Absolutely true. Be extraordinarily careful. Its one thing to look at and share code from something similarly licensed to your project, but quite another to incorporate code from this into a GPL or BSD-licensed project. Recall from the end of the article:

    When it's available, that 18MB tarball will be available to download, compile, test, and modify (for non-commercial use).

    This is certainly not what could commonly be referred to as Open Source. I suppose its great for folks just wanting to work with .NET in an academic environment or to teach themselves (much like I am attempting to currently do), but that's as far as you can apparently go.

  • Can this end now? (Score:1, Insightful)

    by Anonymous Coward on Saturday March 09, 2002 @01:06PM (#3135035)
    Since when are all readers of Slashdot the same?

    Has it ever occured to people who get upset that one point of view about MS/IP/whatever is followed by the opposite view later on that maybe, just maybe, these two points of view are coming from different people?

  • Re:CLI (Score:4, Insightful)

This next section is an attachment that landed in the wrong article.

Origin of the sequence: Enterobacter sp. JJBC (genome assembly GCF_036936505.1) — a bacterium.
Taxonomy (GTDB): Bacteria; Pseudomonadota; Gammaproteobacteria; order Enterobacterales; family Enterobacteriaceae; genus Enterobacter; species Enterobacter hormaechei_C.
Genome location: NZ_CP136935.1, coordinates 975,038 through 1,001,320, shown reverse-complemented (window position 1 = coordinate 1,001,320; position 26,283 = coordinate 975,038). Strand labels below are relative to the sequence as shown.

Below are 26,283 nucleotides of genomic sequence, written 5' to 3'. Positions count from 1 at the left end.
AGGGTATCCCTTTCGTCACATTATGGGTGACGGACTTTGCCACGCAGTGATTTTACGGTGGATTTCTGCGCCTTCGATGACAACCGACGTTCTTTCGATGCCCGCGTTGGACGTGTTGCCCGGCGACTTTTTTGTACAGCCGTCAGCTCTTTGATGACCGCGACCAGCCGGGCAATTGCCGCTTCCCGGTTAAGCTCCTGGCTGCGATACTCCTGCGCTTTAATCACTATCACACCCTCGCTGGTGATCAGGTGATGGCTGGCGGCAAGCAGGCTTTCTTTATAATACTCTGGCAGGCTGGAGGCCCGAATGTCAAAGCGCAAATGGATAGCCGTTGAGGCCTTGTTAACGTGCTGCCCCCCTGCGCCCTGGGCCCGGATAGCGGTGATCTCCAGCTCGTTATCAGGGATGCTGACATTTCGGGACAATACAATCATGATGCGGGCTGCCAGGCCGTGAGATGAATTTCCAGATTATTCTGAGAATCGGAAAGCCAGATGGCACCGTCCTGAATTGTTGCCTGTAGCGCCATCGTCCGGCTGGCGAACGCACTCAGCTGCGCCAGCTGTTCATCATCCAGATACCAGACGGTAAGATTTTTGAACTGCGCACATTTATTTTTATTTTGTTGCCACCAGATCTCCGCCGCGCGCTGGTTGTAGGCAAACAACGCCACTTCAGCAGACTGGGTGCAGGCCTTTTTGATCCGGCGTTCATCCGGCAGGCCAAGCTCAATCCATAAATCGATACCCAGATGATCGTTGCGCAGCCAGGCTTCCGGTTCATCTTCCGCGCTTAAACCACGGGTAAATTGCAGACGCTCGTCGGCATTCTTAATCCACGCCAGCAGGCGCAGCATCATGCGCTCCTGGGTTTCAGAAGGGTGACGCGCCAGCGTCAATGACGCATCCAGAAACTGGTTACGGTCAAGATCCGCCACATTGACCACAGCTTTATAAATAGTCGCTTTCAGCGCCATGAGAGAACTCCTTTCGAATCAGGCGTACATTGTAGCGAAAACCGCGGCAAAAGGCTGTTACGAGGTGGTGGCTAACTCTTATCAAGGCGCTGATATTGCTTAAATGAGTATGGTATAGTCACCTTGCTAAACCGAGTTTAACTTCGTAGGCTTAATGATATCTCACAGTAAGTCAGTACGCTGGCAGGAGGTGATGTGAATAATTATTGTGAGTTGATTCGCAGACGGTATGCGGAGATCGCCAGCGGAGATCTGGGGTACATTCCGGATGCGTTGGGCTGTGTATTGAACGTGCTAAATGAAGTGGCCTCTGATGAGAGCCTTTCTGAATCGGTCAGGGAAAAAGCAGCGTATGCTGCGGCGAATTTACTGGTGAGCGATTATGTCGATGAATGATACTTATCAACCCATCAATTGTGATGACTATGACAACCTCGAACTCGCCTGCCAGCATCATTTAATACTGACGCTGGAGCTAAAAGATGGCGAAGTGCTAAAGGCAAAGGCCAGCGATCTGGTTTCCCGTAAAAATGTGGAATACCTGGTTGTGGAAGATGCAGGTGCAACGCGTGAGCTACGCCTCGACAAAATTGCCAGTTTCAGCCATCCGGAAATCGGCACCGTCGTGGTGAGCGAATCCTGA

by mattr (78516) <mattr@NosPam.telebody.com> on Saturday March 09, 2002 @01:41PM (#3135097) Homepage Journal
    This is quite intentional and not a laughing matter.

    "Embrace and Extend" means Microsoft has an imperative from way up high to subvert anything it perceives as dangerous. This includes weakening de facto standards (made a lot of people code for MS Java) or somehow take over the very concepts we use to think about our environment.

    This is very dangerous when the environment is based on agreement by a lot of people as to virtual standards. Ultimately a Microsoft brand name would be planned in such a calculation to completely replace common features of the landscape. Or did you think they would allow "http://" to remain in the Address bar forever?

    This is a seedy corporate tactic and unless we refuse to feed our brains with Microsoft drivel we have only ourselves to blame. They've still got plenty of acronyms to go..
  • by Anonymous Coward on Saturday March 09, 2002 @01:59PM (#3135139)
    A big part of the function of the BSD os, in particular the case with NetBSD, is that it's what is called a 'reference design.' Many hardware vendors port NetBSD to their new platforms as an initial step in bring the system online.